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The astute contrarian

Chan Chao Peh
Chan Chao Peh • 7 min read
The astute contrarian
Goh Tee Leng continues the family trait of making canny investment decisions that go against conventional views
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Goh Tee Leng continues the family trait of making canny investment decisions that go against conventional views

SINGAPORE (Aug 19): During the global financial crisis, conversation at the Goh family dinner table was not about the carnage in the markets. Instead, the family discussed which stocks to buy. To 28-year-old Goh Tee Leng, that experience a decade ago was an eye-opener, and inspired him to build a career in fund management. It also shaped his strategy of looking for deep-value stocks, rather than punting on the flavour of the month.

Tee Leng’s grandfather, Tjoei Kok, had also gone against the current, and taken bold steps where others had hesitated — albeit in an earlier era and on a very different scale.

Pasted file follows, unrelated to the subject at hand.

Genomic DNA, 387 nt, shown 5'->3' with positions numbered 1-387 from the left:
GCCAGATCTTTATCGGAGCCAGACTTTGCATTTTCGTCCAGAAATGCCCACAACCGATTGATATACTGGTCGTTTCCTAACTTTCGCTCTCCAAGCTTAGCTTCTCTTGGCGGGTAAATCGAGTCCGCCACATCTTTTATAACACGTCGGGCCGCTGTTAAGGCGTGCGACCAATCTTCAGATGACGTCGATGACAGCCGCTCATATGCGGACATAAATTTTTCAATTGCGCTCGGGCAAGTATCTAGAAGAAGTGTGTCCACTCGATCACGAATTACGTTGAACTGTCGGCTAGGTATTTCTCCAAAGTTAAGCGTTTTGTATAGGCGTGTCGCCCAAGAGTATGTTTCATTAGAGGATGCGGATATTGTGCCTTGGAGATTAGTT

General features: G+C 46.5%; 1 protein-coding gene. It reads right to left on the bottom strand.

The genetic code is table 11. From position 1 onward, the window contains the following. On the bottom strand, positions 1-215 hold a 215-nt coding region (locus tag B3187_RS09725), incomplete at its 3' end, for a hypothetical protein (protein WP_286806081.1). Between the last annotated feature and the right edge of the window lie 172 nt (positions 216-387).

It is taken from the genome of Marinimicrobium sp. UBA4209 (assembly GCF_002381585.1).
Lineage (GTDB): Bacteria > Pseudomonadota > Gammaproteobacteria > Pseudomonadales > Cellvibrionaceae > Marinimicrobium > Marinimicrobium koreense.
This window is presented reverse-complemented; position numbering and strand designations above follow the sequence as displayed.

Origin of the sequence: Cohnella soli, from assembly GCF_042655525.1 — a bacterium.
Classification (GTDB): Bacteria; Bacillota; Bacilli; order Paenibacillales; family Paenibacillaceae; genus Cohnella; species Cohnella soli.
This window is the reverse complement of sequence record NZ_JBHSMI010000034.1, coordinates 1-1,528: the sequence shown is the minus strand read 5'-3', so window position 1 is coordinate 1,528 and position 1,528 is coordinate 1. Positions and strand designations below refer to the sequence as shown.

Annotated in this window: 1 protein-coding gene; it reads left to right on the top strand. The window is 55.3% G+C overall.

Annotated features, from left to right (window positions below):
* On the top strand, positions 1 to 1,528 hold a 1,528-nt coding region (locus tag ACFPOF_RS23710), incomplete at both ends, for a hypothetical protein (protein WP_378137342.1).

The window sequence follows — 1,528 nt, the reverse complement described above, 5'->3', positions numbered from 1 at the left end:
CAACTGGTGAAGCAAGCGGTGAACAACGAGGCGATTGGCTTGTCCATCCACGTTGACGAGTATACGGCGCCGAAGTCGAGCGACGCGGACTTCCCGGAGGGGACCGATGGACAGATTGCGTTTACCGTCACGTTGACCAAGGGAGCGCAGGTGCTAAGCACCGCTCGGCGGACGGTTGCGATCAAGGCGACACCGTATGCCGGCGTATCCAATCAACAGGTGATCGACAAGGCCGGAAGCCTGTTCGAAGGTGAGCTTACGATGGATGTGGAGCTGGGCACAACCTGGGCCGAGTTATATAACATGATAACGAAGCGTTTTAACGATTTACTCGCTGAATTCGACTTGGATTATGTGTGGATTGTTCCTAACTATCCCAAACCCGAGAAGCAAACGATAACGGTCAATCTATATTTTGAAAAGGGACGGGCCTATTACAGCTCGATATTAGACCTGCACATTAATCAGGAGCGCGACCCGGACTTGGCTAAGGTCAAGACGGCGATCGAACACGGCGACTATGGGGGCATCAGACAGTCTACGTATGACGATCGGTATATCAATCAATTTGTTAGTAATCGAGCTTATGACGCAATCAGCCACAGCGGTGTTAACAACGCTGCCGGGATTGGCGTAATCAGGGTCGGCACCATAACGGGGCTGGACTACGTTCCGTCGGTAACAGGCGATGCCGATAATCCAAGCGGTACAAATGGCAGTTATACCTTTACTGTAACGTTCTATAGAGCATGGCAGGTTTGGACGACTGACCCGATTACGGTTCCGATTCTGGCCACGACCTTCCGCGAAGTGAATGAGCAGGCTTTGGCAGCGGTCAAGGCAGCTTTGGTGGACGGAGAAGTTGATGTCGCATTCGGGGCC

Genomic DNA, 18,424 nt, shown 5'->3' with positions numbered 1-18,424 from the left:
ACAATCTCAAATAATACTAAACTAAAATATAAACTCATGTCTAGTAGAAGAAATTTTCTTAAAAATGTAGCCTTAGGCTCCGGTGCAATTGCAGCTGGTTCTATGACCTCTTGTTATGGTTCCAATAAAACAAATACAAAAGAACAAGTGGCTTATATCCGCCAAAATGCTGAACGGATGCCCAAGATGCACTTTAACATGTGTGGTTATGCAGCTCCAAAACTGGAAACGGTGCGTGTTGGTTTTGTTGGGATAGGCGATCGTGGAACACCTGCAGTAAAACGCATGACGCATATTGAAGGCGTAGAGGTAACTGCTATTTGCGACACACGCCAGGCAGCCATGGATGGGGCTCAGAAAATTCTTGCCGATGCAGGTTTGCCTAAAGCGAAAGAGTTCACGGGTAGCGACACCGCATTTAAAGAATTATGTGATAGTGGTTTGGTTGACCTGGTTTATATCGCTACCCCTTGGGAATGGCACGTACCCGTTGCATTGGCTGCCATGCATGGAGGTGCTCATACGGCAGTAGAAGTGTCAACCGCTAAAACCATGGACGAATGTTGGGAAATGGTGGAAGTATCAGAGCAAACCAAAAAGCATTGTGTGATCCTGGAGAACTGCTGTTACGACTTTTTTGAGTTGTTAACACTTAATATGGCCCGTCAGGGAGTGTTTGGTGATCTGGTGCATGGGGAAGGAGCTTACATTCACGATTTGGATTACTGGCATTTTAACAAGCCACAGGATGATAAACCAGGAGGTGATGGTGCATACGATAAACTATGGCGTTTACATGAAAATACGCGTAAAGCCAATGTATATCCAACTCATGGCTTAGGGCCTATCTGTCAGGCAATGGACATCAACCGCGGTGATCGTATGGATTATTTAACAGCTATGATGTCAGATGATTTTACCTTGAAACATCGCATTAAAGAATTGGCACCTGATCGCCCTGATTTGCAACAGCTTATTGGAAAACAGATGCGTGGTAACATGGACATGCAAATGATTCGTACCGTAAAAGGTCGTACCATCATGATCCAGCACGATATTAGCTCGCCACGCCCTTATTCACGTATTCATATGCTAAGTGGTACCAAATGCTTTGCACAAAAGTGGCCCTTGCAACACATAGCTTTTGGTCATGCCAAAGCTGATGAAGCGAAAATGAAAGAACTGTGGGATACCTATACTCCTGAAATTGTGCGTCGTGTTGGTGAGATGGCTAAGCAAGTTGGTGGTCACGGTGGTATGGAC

In 1959, with its newly achieved self-governing status, Singapore was focused on growing its economy beyond the traditional entrepôt. Labour-intensive, light industries were favoured instead of capital-intensive ones such as steel production.

This is because, apart from the hefty capital investment, coking coal and iron ore had to be imported — factors that made most businessmen at the time stay clear from the steel industry. But Tjoei Kok, together with a business partner, Soon Peng Yam of Sim Lim Group, forged ahead.